The Next Killer Gadget?

    A hot new personal technology trend could become the field worker's perfect green companion.

    Last month saw the unveiling of not one, not two, but three solar-powered mobile phones. Samsung's

    appears to be the most advanced of the three. Its case is made from recycled water bottles and the phone offers an "eco" mode for adjusting screen brightness, backlight and Bluetooth usage and a GPS-linked application that tells you your CO2 emissions.

    LG has yet to name its

    , but it is part of a broader, eco-conscious movement at the Korean electronics firm. ZTE, the Chinese manufacturer of the third

    , said there is so much interest in Africa that it plans to create a range of solar-powered handsets.

    These phones, which are expected to hit the market this summer, are targeted at the developing world, where sunlight is plentiful and hundreds of millions have little access to electricity. Few details have been released regarding software, applications, or the price of the LG and Samsung phones, but most are able to power a 15-minute phone conversation from half an hour of sunlight and charge completely in seven to eight hours.

    Jamaica-based Digicel Group, which will distribute the ZTE phone at $40, expects a market of 700,000 in the South Pacific, Caribbean and Latin America alone. This excludes the two biggest developing world markets, Asia and Africa, and suggests the potential is enormous. The expanded mobile network would mean greater market access and more rapid communication in emergencies, particularly in the most at-risk rural areas.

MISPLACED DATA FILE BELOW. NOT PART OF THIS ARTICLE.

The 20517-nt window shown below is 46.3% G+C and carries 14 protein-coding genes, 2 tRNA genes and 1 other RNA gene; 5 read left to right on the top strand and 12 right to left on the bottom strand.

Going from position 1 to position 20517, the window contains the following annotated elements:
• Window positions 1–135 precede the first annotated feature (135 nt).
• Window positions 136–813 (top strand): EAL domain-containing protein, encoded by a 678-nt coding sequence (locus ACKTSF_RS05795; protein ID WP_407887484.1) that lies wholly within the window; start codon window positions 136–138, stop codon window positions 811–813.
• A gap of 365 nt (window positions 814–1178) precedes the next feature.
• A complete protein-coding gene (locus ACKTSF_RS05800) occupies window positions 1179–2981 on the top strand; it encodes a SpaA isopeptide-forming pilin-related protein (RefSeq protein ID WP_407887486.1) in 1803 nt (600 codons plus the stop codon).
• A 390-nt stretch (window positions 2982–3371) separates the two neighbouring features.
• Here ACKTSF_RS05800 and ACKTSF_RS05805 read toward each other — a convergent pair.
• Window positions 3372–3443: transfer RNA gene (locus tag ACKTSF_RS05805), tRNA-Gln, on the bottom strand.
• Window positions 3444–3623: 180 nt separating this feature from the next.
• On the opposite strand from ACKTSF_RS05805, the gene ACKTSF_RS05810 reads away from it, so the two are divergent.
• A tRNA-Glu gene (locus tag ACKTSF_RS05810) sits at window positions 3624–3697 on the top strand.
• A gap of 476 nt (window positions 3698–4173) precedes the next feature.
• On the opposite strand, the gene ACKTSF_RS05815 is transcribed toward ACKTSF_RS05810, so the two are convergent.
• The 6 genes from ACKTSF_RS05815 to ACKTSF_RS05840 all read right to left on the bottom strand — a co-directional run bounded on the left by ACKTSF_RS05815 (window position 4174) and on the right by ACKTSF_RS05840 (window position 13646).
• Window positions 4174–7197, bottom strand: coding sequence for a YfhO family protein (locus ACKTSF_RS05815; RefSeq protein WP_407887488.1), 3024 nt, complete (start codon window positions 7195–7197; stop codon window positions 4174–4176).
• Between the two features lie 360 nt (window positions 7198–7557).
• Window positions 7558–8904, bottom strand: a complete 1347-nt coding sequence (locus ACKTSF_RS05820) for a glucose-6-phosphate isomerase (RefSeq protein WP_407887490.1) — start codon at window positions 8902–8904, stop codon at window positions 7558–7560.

Yet these solar-powered gadgets are also of interest to the aid and development industry. Lightweight, green and full of useful apps, the best of them might well become standard equipment for field workers, who could take advantage of the sun, measure their carbon footprint and spread the good, green word – all while recording metrics.

    The coming solar phone wars are good for the poor, good for aid and development professionals, and good for the environment.

    About the author

    • David Lepeska

      David has served as U.N. correspondent for the newswire UPI and reported for several major newspapers, including the New York Daily News and Newsday. He was chief correspondent for the Kashmir Observer in Srinagar, India, and regularly contributes to the Economist, among other publications. Since 2007, David has reported for Devex News from Washington, New York, as well as South Asia.